Basic information about the temple
|Moolavar:||Vyaghrapureeswarar||Ambal / Thayar:||Parvati Devi, Brhadambal|
|Deity:||Siva||Historical name:||Tiru Vengai Pathi|
|Timing:||6 to 11 & 4 to 8||Parikaram:|
|Sung by:||Temple set:|
|City / town:||Tiruvengaivasal||District:||Pudukkottai|
|Maps from (click):||Current location||Pudukkottai (7 km)||Karaikudi (47 km)|
|Tiruchirappalli (54 km)||Thanjavur (71 km)|
Sthala puranam and temple information
Vyaghra in Sanskrit means tiger, and Siva is named Vyaghrapureeswarar due to the sthala puranam concerning a tiger. Once, Kamadhenu came late to Indra’s court. Angered by this, Indra cursed her to be born in Bhulokam. She came here, and approached sage Kapila for a remedy, and the sage advised her to worship Siva by bringing water in her ears and pouring it on a Siva Lingam. One day, when she was doing this penance, a tiger appeared before her, threatening to kill her. Kamadhenu calmly responded that she was ready for being eaten by the tiger, but wanted to finish her worship of Siva. After completing this, she came back to be devoured by the tiger. The tiger pounced on her, but instantly changed form to reveal itself as Siva and Parvati on their Rishabha vahanam – it turned out that Siva was testing her all the time! Siva told her to ask Him for boons, and she asked him to stay here as Vyaghrapureeswarar, and also be rid of Indra’s curse.
Kamadhenu’s worship of Siva by carrying water in her ears, is the puranam of the nearby Gokarneswarar / Magizhavaneswarar temple.
The sthala vriksham here – Vanni maram – is dated to be over 800 years old.
Based on the architecture here, this appears to be a Chola temple, despite a conspicuous absence of koshta murtis. Though the temple’s its exact age has not been determined, it is likely that this belongs to the 10th or 11th century. There are also some inscriptions from the time of Rajaraja Chola I, Rajendra Chola, Rajadhiraja Chola, and Vikrama Chola, and also an inscription which refers to endowments made to dancers who performed for the temple, and endowments for oil for the lamp that is never extinguished. Other inscriptions refer to Siva here as Nitya Chudamani Vitangar and Tirumetrali Mahadevar. Later modifications have been made by the Pandyas.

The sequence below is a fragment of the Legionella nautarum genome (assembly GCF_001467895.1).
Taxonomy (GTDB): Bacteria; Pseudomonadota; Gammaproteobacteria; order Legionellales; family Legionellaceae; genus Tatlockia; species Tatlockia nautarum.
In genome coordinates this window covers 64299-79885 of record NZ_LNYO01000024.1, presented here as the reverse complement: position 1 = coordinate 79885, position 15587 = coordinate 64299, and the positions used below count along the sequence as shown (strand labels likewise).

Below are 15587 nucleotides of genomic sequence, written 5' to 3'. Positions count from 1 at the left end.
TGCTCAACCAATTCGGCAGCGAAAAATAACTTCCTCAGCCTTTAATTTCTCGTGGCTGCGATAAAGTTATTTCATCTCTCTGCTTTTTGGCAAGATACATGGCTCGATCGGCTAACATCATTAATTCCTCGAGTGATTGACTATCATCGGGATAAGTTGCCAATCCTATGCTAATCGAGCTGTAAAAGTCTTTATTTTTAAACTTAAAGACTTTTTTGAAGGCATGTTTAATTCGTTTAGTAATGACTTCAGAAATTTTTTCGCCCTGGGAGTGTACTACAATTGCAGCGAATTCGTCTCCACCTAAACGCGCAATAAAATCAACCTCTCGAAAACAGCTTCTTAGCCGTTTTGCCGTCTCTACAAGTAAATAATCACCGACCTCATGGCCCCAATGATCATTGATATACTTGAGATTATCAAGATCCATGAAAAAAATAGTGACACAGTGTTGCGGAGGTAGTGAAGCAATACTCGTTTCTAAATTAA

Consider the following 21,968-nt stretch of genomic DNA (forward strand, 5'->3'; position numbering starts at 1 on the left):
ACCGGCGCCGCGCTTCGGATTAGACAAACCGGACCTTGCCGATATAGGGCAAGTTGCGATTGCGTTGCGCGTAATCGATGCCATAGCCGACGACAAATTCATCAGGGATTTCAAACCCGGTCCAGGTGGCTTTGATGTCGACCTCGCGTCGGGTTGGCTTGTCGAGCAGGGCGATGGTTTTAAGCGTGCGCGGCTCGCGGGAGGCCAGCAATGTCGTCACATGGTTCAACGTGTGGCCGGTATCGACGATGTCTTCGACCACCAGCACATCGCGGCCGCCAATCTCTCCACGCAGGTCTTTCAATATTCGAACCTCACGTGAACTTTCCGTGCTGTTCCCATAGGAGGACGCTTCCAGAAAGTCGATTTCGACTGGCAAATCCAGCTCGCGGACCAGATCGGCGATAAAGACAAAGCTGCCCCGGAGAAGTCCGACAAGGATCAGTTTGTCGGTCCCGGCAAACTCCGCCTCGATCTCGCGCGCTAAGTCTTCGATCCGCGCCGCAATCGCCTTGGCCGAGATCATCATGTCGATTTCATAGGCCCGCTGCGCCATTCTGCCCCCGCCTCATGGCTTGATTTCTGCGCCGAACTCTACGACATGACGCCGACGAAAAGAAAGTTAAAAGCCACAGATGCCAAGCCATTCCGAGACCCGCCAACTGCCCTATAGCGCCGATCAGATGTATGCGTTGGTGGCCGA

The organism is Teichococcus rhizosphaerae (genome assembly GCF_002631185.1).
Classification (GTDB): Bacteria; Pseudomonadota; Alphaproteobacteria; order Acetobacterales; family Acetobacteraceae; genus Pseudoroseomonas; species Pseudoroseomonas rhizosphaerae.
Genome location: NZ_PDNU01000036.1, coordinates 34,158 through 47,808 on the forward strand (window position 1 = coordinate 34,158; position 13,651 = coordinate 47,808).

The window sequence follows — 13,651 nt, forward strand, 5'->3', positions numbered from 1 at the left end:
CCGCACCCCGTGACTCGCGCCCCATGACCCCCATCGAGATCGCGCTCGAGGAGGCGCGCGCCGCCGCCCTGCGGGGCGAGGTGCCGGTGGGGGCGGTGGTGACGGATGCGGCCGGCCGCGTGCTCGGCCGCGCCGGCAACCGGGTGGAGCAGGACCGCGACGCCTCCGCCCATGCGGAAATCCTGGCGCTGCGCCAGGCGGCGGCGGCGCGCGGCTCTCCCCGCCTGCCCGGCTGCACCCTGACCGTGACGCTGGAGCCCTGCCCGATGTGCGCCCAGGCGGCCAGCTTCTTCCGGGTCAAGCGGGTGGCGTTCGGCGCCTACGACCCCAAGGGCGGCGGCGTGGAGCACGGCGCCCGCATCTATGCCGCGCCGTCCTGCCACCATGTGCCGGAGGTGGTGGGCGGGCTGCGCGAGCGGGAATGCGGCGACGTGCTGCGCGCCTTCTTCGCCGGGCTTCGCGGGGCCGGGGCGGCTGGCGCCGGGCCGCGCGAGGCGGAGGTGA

The architecture and iconography here, however, is quite different and unique, compared to other temples. Firstly, there is almost a surfeit of Vinayakars here! Not only is there one in front of Siva, but in place of the Navagraham, there are nine Vinayakars in the temple. This is in addition to several other Vinayakars in the temple.
Next, Murugan here is enshrined neither with his Vel and peacock, nor with his consorts Valli and Deivanai. He is also not depicted as a householder in royal attire, or as a youth. Instead, he is present here as Gnana Guru, or Yoga Murugan, in penance, seated on an octagonal pedestal. There is also a separate shrine, built later, for Murugan with his consorts.
Even in the garbhagriham, there is only one dwarapalaka; the other side has Vinayakar. Several shrines here are constructed such that they are facing each other. These include Siva in the garbhagriham, and Theradi Vinayakar; Murugan and Kala Bhairavar; and Vishnu and Lakshmi.
Perhaps the most interesting of the iconography here is the representation of Dakshinamurti as Ardhanareeswarar. This is an extremely rare sight to see. There are also two Ammans in this temple – both named Brhadambal (which, as I’ve later realised, is a fairly common theme across temples in the Pudukkottai and Sivaganga districts – the erstwhile Pandya country).
It is believed that Suryan worships Siva here every day, as represented by the fact that the sun’s rays fall on the moolavar Lingam every evening (the temple faces west).
Other Information for your visit
Phone: 04322-221084; 9486185259